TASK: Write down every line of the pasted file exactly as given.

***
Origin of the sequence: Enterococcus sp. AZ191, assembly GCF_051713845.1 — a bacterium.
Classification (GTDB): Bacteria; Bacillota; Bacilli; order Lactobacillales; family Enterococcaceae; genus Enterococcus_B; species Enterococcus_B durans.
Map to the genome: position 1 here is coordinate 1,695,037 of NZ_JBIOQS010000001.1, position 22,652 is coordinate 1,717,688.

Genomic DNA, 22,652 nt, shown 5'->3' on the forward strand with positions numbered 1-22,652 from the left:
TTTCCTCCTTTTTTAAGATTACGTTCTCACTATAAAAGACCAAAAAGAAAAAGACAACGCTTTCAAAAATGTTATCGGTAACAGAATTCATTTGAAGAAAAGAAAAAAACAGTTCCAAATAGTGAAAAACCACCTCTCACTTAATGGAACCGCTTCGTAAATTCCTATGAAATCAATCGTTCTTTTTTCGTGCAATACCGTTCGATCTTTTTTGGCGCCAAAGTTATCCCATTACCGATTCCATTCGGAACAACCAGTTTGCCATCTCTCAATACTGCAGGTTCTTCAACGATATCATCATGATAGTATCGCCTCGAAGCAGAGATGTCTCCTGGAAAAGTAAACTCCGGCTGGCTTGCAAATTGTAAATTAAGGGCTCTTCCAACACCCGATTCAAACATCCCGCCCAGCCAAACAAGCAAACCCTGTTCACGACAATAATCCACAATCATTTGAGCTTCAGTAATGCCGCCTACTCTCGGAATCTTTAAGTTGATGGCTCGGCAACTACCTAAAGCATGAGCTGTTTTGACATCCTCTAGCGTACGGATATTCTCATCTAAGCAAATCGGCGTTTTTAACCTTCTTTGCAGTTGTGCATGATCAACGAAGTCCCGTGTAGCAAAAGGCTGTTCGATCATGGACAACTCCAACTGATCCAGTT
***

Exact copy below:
Origin of the sequence: Enterococcus sp. AZ191, assembly GCF_051713845.1 — a bacterium.
Classification (GTDB): Bacteria; Bacillota; Bacilli; order Lactobacillales; family Enterococcaceae; genus Enterococcus_B; species Enterococcus_B durans.
Map to the genome: position 1 here is coordinate 1,695,037 of NZ_JBIOQS010000001.1, position 22,652 is coordinate 1,717,688.

Genomic DNA, 22,652 nt, shown 5'->3' on the forward strand with positions numbered 1-22,652 from the left:
TTTCCTCCTTTTTTAAGATTACGTTCTCACTATAAAAGACCAAAAAGAAAAAGACAACGCTTTCAAAAATGTTATCGGTAACAGAATTCATTTGAAGAAAAGAAAAAAACAGTTCCAAATAGTGAAAAACCACCTCTCACTTAATGGAACCGCTTCGTAAATTCCTATGAAATCAATCGTTCTTTTTTCGTGCAATACCGTTCGATCTTTTTTGGCGCCAAAGTTATCCCATTACCGATTCCATTCGGAACAACCAGTTTGCCATCTCTCAATACTGCAGGTTCTTCAACGATATCATCATGATAGTATCGCCTCGAAGCAGAGATGTCTCCTGGAAAAGTAAACTCCGGCTGGCTTGCAAATTGTAAATTAAGGGCTCTTCCAACACCCGATTCAAACATCCCGCCCAGCCAAACAAGCAAACCCTGTTCACGACAATAATCCACAATCATTTGAGCTTCAGTAATGCCGCCTACTCTCGGAATCTTTAAGTTGATGGCTCGGCAACTACCTAAAGCATGAGCTGTTTTGACATCCTCTAGCGTACGGATATTCTCATCTAAGCAAATCGGCGTTTTTAACCTTCTTTGCAGTTGTGCATGATCAACGAAGTCCCGTGTAGCAAAAGGCTGTTCGATCATGGACAACTCCAACTGATCCAGTT